March 30, 2006, Vol. IV Issue 7
At long last, here we are with graphics and pictures in FOR YOUR WELL BEING. If I had known it would be this easy, I would have done it sooner! Let me know what you think!
I’m beginning to think that northwesterner Sue Kirby has Southern blood in her veins. Huntsville Hospital in Huntsville, Alabama liked her so well in September, they had her back to kick off their “Your Best Self Now” series in January. In February, she visited Shelby, North Carolina where she uplifted the women who attended the Woman’s World/Spirit of Women Day of Dance event sponsored by Cleveland Regional Medical Center.
Then last week, when Sue called me from Hattiesburg, Mississippi, she couldn’t say enough about the Southern hospitality that was extended to her and all the women who attended the First Annual Spirit of Women Symposium presented by Forrest General Hospital. And they couldn’t say enough good things about her.
To be geographically diplomatic, I should mention that between those programs, Sue found her way to Mexico, Missouri, where she opened the day for Audrain Medical Center’s Women’s Health Conference. It seems that no matter where Sue takes her message, this California girl (who now lives in Seattle), connects with women on common ground.
And that’s what we will continue to do as well, for the new subscribers joining us, as well as those who have been with us from the beginning: share common ground about events, speakers and health news that tickle our fancy and our funnybones, and perhaps challenge us to kick it up a notch.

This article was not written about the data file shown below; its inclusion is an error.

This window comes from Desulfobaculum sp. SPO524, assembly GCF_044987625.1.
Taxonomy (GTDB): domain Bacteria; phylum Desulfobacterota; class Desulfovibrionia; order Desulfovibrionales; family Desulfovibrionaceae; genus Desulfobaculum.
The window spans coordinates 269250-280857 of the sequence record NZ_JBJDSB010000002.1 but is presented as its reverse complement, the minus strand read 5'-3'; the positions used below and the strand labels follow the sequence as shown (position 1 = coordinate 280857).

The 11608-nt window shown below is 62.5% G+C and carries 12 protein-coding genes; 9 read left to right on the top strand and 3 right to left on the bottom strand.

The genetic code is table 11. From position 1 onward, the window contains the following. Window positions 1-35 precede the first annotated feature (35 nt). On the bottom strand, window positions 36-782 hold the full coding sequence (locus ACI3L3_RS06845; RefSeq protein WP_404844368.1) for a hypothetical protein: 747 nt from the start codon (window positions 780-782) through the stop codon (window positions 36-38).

Rising to the Occasion, Southern Style
“As I flew into the Biloxi-Gulfport airport,” Sue told me, “I got a birdseye view of the hurricane devastation. With a heavy heart, I got into my rental car and started traveling 75 miles north toward Hattiesburg. The roadside scenery was the worst I’ve ever seen. I was shocked. I had thought the damage was just on the coast.
“As I drove, all I could think of was that I’d have to do my best to help these women celebrate life . . . under these circumstances? It felt like a pretty daunting assignment.
“Was I ever in for a surprise,” Sue said. “As it turned out, I felt the spirit coming from these incredible women to me.” And the day was full of surprises. One lady popped out of her seat to announce she was celebrating her first day in her FEMA trailer. The audience exploded in applause.
“We are so thankful we could provide a day for women that was full of inspiration, education and motivation,” Millie Swan, Director of Physician and Public Relations for Forrest General Hospital, told me. “Especially after suffering the devastation of Hurricane Katrina, we wanted to provide for women, who are usually the caregivers, a day to be encouraged, to laugh, to cry, to network and to realize that they are special.”
The Thursday event went from 8 a.m. – 3 p.m. at the Lake Terrace Convention Center and drew 400 women. Cost was $25 for Spirit of Women members and $35 for non-members, and included a continental breakfast and lunch. Keynote speaker, Heather Whitestone, Miss America 1995 kicked off the morning with a presentation encouraging women to realize their dreams. Whitestone, as Miss Alabama, was the first woman with a disability (hearing impaired) to win the title in the 75-year history of the pageant.
At lunchtime, Deanna Favre, breast cancer survivor and founder of the Deanna Favre Hope Foundation was honored with a Spirit in Action award. Deanna, a Mississippi native, is known as the wife of Green Bay Packers quarterback Brent Favre, and has made a name for herself in the fight against breast cancer. “Deanna’s talk was extremely heartfelt,” Sue told me, “bringing hankies out throughout the room.We joked that we could travel the country as the laugh and cry team.”